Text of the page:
Peter Gizzi

Posted in Past Guests

Peter Gizzi headshotBorn in Massachusetts and educated at New York University, Brown University, and State University of New York at Buffalo, Peter Gizzi is the author of several books of poetry, including In Defense of Nothing: Selected Poems 1987-2011 (Wesleyan, 2014), and Some Values of Landscape and Weather (Wesleyan, 2003). In 2004 Salt Publishing of England reprinted an expanded edition of his first book as Periplum and other poems 1987-92. His work has been translated into numerous languages and anthologized here and abroad.

His honors include the Lavan Younger Poet Award from the Academy of American Poets (1994) and fellowships in poetry from a variety of organizations, among them, The Fund for Poetry (1993), Howard Foundation (1998), and The John Simon Guggenheim Memorial Foundation (2005). In 2011 he was the Judith E. Wilson Visiting Fellow in Poetry at Cambridge University.

In addition to a variety of residencies, Gizzi’s editing projects have included o·blēk: a journal of language arts (1987-1993), The Exact Change Yearbook (Exact Change/Carcanet, 1995), and with Kevin Killian, My Vocabulary Did This to Me: The Collected Poetry of Jack Spicer (Wesleyan, 2008). From 2007 to 2011 he was the Poetry Editor for The Nation. Since 2003, he has been a contributing editor to the journal, Conjunctions.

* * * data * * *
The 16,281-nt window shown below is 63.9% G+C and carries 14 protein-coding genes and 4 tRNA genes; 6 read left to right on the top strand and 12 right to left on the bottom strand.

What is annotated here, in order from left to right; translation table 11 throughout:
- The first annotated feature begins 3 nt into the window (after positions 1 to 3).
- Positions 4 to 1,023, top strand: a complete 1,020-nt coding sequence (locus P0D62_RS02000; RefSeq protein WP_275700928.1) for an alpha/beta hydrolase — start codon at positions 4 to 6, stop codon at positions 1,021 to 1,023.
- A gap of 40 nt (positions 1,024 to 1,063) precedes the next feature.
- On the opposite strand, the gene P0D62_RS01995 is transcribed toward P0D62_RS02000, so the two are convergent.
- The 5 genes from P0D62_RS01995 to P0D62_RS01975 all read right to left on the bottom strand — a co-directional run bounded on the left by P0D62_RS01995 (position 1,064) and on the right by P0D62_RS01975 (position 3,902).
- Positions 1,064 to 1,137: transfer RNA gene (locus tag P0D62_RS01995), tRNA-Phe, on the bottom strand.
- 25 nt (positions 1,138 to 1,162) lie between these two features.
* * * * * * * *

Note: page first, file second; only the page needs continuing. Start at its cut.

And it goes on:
He currently works at the University of Massachusetts, Amherst.

Lines Depicting Simple Happiness

The shine on her buckle took precedence in sun
Her shine, I should say, could take me anywhere
It feels right to be up this close in tight wind
It feels right to notice all the shiny things about you
About you there is nothing I wouldn’t want to know
With you nothing is simple yet nothing is simpler
About you many good things come into relation
I think of proofs and grammar, vowel sounds, like
A is for knee socks, E for panties
I is for buttondown, O the blouse you wear
U is for hair clip, and Y your tight skirt
The music picks up again, I am the man I hope to be
The bright air hangs freely near your newly cut hair
It is so easy now to see gravity at work in your face
Easy to understand time, that dark process
To accept it as a beautiful process, your face

From The Outernationale (Wesleyan University Press, 2007)



Seminar with Michael Palmer | March 17, 2015

Reading with Michael Palmer | March 17, 2015

Societies of American Poetry: Dissenting Practices | February 21, 2003
Field Work

Reading with Elizabeth Willis | April 16, 2002